2. Business plan generation. As discussed in the Raising Capital series the market plan is used to detail how you will achieve your revenue goals. For example, how many leads will it take to generate a sale. There are a numerous methods to market including direct sales, retail stores and internet marketing. Market research for your business plan must include a competitive analysis (there is ALWAYS competition) as well as how the marketing efforts will be funded.
  3. Establishing an Internet presence. Establishing an internet presence is a must and not an option for virtually every new or existing business to market their products or services. Failure to do will severely limit growth possibilities as more and more people conduct an internet search to identify the goods and services they need. Market research is done here to identify the best suited web or blog site to use as well as a marketing strategy. A poorly designed site can make you look out of touch, fail to draw lead producing traffic and create a negative image. The 4th post in this series will help you determine the best type of presence you need.
  4. Growth, expansion and the passing of time. Most new businesses begin as a micro-enterprise, and when successful face a myriad of challenges from sustaining the growth to professionalization. Anytime monies are to be allocated for growth endeavors, the business plan (including marketing plan) should be revisited to confirm viability. In addition, all businesses should periodically examine their market research to identify changes, new competitors, trends and marketing plans.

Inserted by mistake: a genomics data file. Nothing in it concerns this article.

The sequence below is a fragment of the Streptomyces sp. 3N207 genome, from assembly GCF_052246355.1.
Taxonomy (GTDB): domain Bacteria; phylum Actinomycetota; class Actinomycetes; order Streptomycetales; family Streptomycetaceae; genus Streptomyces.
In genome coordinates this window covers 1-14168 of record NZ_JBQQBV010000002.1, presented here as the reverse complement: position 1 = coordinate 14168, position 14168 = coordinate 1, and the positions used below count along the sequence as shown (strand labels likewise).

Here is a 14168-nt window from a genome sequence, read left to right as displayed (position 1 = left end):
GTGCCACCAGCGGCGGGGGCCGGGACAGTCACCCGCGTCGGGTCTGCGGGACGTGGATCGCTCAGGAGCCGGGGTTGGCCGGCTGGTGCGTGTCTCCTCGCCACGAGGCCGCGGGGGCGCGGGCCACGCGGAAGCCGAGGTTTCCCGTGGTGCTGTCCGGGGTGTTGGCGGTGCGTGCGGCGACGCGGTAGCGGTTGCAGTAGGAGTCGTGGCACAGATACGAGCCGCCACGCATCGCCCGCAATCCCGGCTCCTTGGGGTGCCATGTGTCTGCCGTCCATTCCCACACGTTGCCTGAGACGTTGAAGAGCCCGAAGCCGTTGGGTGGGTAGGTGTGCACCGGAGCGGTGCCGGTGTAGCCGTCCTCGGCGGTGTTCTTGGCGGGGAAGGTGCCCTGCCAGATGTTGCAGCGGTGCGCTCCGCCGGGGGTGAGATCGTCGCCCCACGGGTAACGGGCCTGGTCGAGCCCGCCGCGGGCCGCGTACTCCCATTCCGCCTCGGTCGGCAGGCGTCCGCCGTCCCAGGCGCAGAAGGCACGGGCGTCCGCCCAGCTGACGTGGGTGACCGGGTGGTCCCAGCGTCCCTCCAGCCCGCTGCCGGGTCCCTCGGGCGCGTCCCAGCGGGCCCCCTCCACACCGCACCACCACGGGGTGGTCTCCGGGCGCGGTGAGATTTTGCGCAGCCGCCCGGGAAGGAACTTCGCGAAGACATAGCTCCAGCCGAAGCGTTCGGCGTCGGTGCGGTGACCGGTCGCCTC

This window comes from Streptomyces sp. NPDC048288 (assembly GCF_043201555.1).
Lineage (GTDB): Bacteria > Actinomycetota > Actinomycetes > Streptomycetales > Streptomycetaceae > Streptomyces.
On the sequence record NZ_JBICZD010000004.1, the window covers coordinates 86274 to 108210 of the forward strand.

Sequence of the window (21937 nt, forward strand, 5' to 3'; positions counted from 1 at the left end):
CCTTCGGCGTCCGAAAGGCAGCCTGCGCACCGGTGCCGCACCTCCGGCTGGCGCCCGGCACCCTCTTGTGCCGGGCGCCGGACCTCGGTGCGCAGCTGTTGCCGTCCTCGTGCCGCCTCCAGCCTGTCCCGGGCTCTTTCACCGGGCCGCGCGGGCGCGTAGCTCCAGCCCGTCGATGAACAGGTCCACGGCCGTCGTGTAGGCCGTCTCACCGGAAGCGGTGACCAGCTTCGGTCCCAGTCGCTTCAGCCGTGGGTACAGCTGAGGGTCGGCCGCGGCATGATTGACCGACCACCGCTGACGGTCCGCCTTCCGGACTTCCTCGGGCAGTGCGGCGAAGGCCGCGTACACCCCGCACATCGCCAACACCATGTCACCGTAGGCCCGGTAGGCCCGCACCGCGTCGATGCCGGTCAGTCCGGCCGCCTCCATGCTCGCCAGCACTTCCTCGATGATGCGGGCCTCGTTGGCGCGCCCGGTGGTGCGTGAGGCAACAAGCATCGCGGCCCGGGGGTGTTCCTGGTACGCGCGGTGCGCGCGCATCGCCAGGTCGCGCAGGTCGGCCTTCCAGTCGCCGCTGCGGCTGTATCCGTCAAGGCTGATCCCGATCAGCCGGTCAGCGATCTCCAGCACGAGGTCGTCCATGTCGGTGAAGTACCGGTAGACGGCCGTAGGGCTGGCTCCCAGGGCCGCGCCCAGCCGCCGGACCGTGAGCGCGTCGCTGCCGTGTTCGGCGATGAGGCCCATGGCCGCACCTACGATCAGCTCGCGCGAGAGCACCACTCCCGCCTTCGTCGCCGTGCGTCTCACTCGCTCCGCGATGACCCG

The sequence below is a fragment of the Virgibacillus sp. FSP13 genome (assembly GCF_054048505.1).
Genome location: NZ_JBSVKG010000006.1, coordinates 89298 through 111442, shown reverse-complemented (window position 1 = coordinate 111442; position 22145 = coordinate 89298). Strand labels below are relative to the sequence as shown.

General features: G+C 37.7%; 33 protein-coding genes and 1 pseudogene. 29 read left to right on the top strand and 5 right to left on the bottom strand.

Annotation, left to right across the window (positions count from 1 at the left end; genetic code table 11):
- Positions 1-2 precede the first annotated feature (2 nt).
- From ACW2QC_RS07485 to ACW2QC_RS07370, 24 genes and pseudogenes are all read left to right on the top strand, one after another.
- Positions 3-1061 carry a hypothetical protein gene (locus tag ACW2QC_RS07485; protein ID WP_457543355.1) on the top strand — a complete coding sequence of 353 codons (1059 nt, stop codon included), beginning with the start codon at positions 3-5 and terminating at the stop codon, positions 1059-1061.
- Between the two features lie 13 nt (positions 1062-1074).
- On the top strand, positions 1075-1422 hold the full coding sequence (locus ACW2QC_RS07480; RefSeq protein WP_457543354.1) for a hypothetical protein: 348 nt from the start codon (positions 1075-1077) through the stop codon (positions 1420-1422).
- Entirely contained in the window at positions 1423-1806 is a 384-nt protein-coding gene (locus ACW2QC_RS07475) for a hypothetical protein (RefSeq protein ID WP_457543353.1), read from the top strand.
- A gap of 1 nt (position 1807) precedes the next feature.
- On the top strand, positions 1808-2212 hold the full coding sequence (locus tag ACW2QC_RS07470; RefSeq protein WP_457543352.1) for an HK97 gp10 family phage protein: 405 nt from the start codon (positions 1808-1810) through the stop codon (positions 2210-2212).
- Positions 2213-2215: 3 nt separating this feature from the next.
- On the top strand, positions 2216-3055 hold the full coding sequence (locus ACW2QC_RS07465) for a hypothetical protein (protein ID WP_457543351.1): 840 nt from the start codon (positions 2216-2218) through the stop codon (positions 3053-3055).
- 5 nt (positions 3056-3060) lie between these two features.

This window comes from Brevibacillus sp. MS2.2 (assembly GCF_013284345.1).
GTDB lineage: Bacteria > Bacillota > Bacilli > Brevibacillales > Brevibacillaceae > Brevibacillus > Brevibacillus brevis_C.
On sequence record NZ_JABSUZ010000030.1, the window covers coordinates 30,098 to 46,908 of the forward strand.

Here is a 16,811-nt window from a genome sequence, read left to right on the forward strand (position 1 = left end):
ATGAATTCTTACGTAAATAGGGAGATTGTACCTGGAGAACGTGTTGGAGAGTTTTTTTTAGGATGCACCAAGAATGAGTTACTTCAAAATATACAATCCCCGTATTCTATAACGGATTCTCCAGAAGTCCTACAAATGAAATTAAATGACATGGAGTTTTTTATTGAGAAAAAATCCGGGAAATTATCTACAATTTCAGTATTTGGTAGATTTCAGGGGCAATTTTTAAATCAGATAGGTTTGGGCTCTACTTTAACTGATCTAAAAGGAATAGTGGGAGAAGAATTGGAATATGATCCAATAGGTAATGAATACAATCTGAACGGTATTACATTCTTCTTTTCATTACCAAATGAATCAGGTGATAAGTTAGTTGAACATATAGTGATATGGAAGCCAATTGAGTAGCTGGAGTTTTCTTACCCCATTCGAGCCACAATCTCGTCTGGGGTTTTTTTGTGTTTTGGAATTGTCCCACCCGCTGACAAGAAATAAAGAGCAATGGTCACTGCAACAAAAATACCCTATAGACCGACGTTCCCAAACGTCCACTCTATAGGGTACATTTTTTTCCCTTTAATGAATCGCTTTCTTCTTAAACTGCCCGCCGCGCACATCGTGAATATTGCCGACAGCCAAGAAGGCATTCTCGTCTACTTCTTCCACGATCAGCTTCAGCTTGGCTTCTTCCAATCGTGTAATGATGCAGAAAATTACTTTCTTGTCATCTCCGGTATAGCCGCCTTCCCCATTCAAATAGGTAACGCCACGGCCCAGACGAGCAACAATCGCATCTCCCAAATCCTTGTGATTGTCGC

How is Market Research Performed?

The steps for doing market research will vary depending on the type of business you will be creating. For example, an established professional practice may only need to research web designs and keywords where a new business based upon intellectual property will start from the beginning. The steps below may not be applicable to all but will give you a good starting point.

  • Identify your market niche using professional databases, internet searches, government trade statistics, professional associations, colleagues, friends and so on. Some of the most popular products on the market were not their intended use so make sure you are open to other applications. Determine what your target market is, the size of the market, where the market is, competition and your overall marketing strategy.